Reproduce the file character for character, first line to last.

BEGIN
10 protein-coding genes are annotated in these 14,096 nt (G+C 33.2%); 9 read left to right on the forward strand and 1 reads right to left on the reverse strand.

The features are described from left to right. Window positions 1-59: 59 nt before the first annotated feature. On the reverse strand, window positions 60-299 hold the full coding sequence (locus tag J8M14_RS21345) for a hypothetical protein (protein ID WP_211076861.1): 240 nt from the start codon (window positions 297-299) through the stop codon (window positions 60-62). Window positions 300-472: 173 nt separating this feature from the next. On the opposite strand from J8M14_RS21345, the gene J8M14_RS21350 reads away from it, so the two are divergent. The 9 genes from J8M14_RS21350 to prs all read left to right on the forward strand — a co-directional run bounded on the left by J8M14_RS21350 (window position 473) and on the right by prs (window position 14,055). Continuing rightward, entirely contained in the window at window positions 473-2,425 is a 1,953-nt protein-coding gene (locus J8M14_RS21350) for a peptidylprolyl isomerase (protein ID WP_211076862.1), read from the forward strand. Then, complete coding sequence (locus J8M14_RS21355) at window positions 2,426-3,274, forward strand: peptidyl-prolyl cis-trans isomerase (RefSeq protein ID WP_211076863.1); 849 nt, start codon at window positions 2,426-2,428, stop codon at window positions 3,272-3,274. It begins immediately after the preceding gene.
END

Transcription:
10 protein-coding genes are annotated in these 14,096 nt (G+C 33.2%); 9 read left to right on the forward strand and 1 reads right to left on the reverse strand.

The features are described from left to right. Window positions 1-59: 59 nt before the first annotated feature. On the reverse strand, window positions 60-299 hold the full coding sequence (locus tag J8M14_RS21345) for a hypothetical protein (protein ID WP_211076861.1): 240 nt from the start codon (window positions 297-299) through the stop codon (window positions 60-62). Window positions 300-472: 173 nt separating this feature from the next. On the opposite strand from J8M14_RS21345, the gene J8M14_RS21350 reads away from it, so the two are divergent. The 9 genes from J8M14_RS21350 to prs all read left to right on the forward strand — a co-directional run bounded on the left by J8M14_RS21350 (window position 473) and on the right by prs (window position 14,055). Continuing rightward, entirely contained in the window at window positions 473-2,425 is a 1,953-nt protein-coding gene (locus J8M14_RS21350) for a peptidylprolyl isomerase (protein ID WP_211076862.1), read from the forward strand. Then, complete coding sequence (locus J8M14_RS21355) at window positions 2,426-3,274, forward strand: peptidyl-prolyl cis-trans isomerase (RefSeq protein ID WP_211076863.1); 849 nt, start codon at window positions 2,426-2,428, stop codon at window positions 3,272-3,274. It begins immediately after the preceding gene.